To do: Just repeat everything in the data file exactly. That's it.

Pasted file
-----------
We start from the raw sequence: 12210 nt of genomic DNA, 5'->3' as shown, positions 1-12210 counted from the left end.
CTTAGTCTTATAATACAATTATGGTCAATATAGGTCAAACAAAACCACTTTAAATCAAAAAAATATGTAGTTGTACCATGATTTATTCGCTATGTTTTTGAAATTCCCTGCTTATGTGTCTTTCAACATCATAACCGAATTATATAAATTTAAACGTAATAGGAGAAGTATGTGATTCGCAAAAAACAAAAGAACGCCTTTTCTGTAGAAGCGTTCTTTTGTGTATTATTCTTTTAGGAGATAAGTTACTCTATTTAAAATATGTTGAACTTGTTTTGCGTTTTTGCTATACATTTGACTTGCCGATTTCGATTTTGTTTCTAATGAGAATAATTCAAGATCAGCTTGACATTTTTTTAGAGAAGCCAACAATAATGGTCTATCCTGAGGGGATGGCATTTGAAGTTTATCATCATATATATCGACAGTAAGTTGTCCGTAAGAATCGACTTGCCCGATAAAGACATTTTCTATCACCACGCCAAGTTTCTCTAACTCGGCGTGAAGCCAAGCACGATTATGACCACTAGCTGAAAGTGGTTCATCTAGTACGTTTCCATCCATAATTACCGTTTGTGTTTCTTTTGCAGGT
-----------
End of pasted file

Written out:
We start from the raw sequence: 12210 nt of genomic DNA, 5'->3' as shown, positions 1-12210 counted from the left end.
CTTAGTCTTATAATACAATTATGGTCAATATAGGTCAAACAAAACCACTTTAAATCAAAAAAATATGTAGTTGTACCATGATTTATTCGCTATGTTTTTGAAATTCCCTGCTTATGTGTCTTTCAACATCATAACCGAATTATATAAATTTAAACGTAATAGGAGAAGTATGTGATTCGCAAAAAACAAAAGAACGCCTTTTCTGTAGAAGCGTTCTTTTGTGTATTATTCTTTTAGGAGATAAGTTACTCTATTTAAAATATGTTGAACTTGTTTTGCGTTTTTGCTATACATTTGACTTGCCGATTTCGATTTTGTTTCTAATGAGAATAATTCAAGATCAGCTTGACATTTTTTTAGAGAAGCCAACAATAATGGTCTATCCTGAGGGGATGGCATTTGAAGTTTATCATCATATATATCGACAGTAAGTTGTCCGTAAGAATCGACTTGCCCGATAAAGACATTTTCTATCACCACGCCAAGTTTCTCTAACTCGGCGTGAAGCCAAGCACGATTATGACCACTAGCTGAAAGTGGTTCATCTAGTACGTTTCCATCCATAATTACCGTTTGTGTTTCTTTTGCAGGT